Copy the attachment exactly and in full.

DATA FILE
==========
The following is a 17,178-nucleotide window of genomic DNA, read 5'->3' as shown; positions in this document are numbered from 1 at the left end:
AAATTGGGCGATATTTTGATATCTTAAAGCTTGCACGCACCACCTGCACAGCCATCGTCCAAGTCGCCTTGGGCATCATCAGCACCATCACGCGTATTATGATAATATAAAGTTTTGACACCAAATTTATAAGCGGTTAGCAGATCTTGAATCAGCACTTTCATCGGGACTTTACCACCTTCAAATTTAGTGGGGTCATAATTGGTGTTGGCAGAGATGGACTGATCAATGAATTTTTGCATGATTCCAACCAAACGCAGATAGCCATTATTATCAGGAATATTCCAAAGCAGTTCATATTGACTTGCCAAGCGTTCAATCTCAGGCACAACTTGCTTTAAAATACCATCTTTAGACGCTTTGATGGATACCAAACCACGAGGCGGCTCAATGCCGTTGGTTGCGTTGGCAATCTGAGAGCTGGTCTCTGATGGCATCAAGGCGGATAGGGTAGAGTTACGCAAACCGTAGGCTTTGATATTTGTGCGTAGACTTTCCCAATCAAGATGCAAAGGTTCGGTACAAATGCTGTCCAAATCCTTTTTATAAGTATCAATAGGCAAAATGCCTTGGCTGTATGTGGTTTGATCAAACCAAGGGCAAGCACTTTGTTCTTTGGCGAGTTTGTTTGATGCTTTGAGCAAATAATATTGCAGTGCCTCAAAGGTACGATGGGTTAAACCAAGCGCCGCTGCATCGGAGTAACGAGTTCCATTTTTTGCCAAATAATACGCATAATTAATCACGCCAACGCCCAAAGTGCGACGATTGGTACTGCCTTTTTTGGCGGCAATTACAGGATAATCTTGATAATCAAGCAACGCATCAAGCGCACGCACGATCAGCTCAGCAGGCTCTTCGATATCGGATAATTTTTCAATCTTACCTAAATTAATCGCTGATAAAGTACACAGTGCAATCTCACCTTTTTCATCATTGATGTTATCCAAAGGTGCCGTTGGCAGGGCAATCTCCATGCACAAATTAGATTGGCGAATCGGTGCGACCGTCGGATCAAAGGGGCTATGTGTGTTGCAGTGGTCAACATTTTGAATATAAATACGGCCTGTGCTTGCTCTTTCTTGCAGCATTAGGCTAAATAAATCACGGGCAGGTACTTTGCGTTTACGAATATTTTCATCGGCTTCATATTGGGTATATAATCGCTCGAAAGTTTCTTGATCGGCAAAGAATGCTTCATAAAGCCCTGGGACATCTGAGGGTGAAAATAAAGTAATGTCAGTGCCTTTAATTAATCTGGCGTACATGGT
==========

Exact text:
The following is a 17,178-nucleotide window of genomic DNA, read 5'->3' as shown; positions in this document are numbered from 1 at the left end:
AAATTGGGCGATATTTTGATATCTTAAAGCTTGCACGCACCACCTGCACAGCCATCGTCCAAGTCGCCTTGGGCATCATCAGCACCATCACGCGTATTATGATAATATAAAGTTTTGACACCAAATTTATAAGCGGTTAGCAGATCTTGAATCAGCACTTTCATCGGGACTTTACCACCTTCAAATTTAGTGGGGTCATAATTGGTGTTGGCAGAGATGGACTGATCAATGAATTTTTGCATGATTCCAACCAAACGCAGATAGCCATTATTATCAGGAATATTCCAAAGCAGTTCATATTGACTTGCCAAGCGTTCAATCTCAGGCACAACTTGCTTTAAAATACCATCTTTAGACGCTTTGATGGATACCAAACCACGAGGCGGCTCAATGCCGTTGGTTGCGTTGGCAATCTGAGAGCTGGTCTCTGATGGCATCAAGGCGGATAGGGTAGAGTTACGCAAACCGTAGGCTTTGATATTTGTGCGTAGACTTTCCCAATCAAGATGCAAAGGTTCGGTACAAATGCTGTCCAAATCCTTTTTATAAGTATCAATAGGCAAAATGCCTTGGCTGTATGTGGTTTGATCAAACCAAGGGCAAGCACTTTGTTCTTTGGCGAGTTTGTTTGATGCTTTGAGCAAATAATATTGCAGTGCCTCAAAGGTACGATGGGTTAAACCAAGCGCCGCTGCATCGGAGTAACGAGTTCCATTTTTTGCCAAATAATACGCATAATTAATCACGCCAACGCCCAAAGTGCGACGATTGGTACTGCCTTTTTTGGCGGCAATTACAGGATAATCTTGATAATCAAGCAACGCATCAAGCGCACGCACGATCAGCTCAGCAGGCTCTTCGATATCGGATAATTTTTCAATCTTACCTAAATTAATCGCTGATAAAGTACACAGTGCAATCTCACCTTTTTCATCATTGATGTTATCCAAAGGTGCCGTTGGCAGGGCAATCTCCATGCACAAATTAGATTGGCGAATCGGTGCGACCGTCGGATCAAAGGGGCTATGTGTGTTGCAGTGGTCAACATTTTGAATATAAATACGGCCTGTGCTTGCTCTTTCTTGCAGCATTAGGCTAAATAAATCACGGGCAGGTACTTTGCGTTTACGAATATTTTCATCGGCTTCATATTGGGTATATAATCGCTCGAAAGTTTCTTGATCGGCAAAGAATGCTTCATAAAGCCCTGGGACATCTGAGGGTGAAAATAAAGTAATGTCAGTGCCTTTAATTAATCTGGCGTACATGGT